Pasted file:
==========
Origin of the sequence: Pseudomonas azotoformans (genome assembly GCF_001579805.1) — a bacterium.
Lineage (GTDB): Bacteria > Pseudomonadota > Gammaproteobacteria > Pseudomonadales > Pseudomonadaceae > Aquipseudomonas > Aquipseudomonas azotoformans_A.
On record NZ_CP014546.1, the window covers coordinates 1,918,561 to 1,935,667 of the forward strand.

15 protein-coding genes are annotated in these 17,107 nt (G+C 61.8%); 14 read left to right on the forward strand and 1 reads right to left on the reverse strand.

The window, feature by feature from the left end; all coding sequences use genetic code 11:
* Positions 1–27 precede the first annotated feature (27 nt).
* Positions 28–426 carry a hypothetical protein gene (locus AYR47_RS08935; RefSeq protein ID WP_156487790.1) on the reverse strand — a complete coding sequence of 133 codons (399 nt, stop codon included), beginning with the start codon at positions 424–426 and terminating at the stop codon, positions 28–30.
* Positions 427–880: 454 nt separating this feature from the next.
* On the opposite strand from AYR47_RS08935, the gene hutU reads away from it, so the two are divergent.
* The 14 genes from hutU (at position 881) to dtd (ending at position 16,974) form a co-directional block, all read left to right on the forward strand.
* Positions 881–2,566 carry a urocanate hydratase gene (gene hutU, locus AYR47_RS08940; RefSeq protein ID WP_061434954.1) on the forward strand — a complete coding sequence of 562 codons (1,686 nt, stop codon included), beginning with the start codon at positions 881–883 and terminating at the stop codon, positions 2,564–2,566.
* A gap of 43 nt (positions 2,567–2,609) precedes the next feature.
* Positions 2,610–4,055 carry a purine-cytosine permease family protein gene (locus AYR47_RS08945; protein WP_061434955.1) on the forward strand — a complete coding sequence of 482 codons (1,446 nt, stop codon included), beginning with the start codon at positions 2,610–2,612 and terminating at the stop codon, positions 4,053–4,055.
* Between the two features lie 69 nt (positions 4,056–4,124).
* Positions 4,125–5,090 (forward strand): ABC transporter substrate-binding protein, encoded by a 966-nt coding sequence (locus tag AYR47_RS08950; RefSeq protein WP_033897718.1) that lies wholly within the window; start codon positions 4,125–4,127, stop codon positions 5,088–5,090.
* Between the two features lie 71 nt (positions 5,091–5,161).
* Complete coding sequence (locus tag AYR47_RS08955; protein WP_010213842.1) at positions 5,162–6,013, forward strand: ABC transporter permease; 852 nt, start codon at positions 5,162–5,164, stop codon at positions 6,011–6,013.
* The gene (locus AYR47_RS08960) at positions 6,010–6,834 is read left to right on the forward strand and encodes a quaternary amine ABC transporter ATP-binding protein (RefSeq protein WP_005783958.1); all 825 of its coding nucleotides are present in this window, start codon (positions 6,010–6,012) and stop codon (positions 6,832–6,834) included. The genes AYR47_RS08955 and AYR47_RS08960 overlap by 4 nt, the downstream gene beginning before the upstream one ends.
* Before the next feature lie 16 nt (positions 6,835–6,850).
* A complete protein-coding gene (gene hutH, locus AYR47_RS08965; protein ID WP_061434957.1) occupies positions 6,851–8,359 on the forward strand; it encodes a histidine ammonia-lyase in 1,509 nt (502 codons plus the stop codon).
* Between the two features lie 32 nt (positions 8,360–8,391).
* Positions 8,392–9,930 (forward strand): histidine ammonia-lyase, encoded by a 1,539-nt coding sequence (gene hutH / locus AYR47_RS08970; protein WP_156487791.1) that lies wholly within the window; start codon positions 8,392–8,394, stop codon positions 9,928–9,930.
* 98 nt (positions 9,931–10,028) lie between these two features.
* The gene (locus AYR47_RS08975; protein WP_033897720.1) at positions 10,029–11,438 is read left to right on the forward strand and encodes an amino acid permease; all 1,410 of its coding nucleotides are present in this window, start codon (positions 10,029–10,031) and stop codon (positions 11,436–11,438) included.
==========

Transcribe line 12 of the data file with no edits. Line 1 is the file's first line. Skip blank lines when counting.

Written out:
* A gap of 43 nt (positions 2,567–2,609) precedes the next feature.